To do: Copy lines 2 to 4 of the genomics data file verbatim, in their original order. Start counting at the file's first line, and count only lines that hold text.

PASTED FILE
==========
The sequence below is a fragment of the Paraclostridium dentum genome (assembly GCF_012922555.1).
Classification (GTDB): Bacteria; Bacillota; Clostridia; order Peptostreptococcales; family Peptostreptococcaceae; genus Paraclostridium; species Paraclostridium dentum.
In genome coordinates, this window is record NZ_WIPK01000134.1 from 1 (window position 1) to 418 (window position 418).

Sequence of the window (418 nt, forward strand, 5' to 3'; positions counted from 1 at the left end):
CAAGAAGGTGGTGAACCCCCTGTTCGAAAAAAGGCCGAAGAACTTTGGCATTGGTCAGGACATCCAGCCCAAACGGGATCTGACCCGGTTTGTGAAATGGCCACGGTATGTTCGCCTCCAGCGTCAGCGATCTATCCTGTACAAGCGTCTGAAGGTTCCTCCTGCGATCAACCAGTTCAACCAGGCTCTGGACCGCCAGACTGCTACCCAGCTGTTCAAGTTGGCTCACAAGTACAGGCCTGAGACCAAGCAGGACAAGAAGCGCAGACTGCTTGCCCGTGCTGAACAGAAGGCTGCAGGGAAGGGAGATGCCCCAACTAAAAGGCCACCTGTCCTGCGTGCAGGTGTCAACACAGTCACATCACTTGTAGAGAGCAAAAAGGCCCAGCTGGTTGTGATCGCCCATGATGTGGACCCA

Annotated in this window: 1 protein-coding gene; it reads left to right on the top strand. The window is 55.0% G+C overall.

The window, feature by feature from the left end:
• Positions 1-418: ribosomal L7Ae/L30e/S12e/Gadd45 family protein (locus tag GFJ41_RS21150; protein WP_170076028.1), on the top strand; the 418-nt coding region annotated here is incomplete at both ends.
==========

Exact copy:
Classification (GTDB): Bacteria; Bacillota; Clostridia; order Peptostreptococcales; family Peptostreptococcaceae; genus Paraclostridium; species Paraclostridium dentum.
In genome coordinates, this window is record NZ_WIPK01000134.1 from 1 (window position 1) to 418 (window position 418).

Sequence of the window (418 nt, forward strand, 5' to 3'; positions counted from 1 at the left end):